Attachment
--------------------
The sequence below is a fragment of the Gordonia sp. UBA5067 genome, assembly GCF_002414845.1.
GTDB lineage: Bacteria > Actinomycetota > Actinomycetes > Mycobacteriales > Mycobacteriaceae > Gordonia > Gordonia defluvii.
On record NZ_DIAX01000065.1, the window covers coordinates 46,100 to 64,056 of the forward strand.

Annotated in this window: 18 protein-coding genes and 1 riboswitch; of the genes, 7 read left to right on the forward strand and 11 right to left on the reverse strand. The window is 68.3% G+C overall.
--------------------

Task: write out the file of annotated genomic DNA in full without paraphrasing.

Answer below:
The sequence below is a fragment of the Gordonia sp. UBA5067 genome, assembly GCF_002414845.1.
GTDB lineage: Bacteria > Actinomycetota > Actinomycetes > Mycobacteriales > Mycobacteriaceae > Gordonia > Gordonia defluvii.
On record NZ_DIAX01000065.1, the window covers coordinates 46,100 to 64,056 of the forward strand.

Annotated in this window: 18 protein-coding genes and 1 riboswitch; of the genes, 7 read left to right on the forward strand and 11 right to left on the reverse strand. The window is 68.3% G+C overall.